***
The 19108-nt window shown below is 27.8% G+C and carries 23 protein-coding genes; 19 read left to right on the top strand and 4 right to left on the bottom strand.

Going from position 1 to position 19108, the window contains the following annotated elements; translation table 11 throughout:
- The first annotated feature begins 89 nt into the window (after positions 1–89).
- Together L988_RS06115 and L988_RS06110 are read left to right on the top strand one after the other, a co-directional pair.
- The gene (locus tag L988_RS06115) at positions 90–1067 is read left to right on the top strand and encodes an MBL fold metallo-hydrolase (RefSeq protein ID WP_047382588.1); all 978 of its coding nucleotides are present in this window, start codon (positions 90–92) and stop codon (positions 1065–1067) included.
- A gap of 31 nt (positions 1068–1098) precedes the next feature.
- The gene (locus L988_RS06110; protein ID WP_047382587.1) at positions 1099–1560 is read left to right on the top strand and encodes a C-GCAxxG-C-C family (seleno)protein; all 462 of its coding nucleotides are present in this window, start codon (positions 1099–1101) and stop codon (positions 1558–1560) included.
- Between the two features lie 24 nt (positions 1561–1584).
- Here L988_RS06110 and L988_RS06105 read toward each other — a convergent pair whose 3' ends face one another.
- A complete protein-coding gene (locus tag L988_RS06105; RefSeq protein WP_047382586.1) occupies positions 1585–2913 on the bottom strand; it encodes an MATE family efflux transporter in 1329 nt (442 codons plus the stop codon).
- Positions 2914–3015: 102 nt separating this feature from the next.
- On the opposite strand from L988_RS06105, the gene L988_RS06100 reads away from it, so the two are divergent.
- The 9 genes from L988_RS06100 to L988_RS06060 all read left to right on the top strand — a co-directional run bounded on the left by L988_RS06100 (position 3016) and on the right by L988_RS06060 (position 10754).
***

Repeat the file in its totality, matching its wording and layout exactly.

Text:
The 19108-nt window shown below is 27.8% G+C and carries 23 protein-coding genes; 19 read left to right on the top strand and 4 right to left on the bottom strand.

Going from position 1 to position 19108, the window contains the following annotated elements; translation table 11 throughout:
- The first annotated feature begins 89 nt into the window (after positions 1–89).
- Together L988_RS06115 and L988_RS06110 are read left to right on the top strand one after the other, a co-directional pair.
- The gene (locus tag L988_RS06115) at positions 90–1067 is read left to right on the top strand and encodes an MBL fold metallo-hydrolase (RefSeq protein ID WP_047382588.1); all 978 of its coding nucleotides are present in this window, start codon (positions 90–92) and stop codon (positions 1065–1067) included.
- A gap of 31 nt (positions 1068–1098) precedes the next feature.
- The gene (locus L988_RS06110; protein ID WP_047382587.1) at positions 1099–1560 is read left to right on the top strand and encodes a C-GCAxxG-C-C family (seleno)protein; all 462 of its coding nucleotides are present in this window, start codon (positions 1099–1101) and stop codon (positions 1558–1560) included.
- Between the two features lie 24 nt (positions 1561–1584).
- Here L988_RS06110 and L988_RS06105 read toward each other — a convergent pair whose 3' ends face one another.
- A complete protein-coding gene (locus tag L988_RS06105; RefSeq protein WP_047382586.1) occupies positions 1585–2913 on the bottom strand; it encodes an MATE family efflux transporter in 1329 nt (442 codons plus the stop codon).
- Positions 2914–3015: 102 nt separating this feature from the next.
- On the opposite strand from L988_RS06105, the gene L988_RS06100 reads away from it, so the two are divergent.
- The 9 genes from L988_RS06100 to L988_RS06060 all read left to right on the top strand — a co-directional run bounded on the left by L988_RS06100 (position 3016) and on the right by L988_RS06060 (position 10754).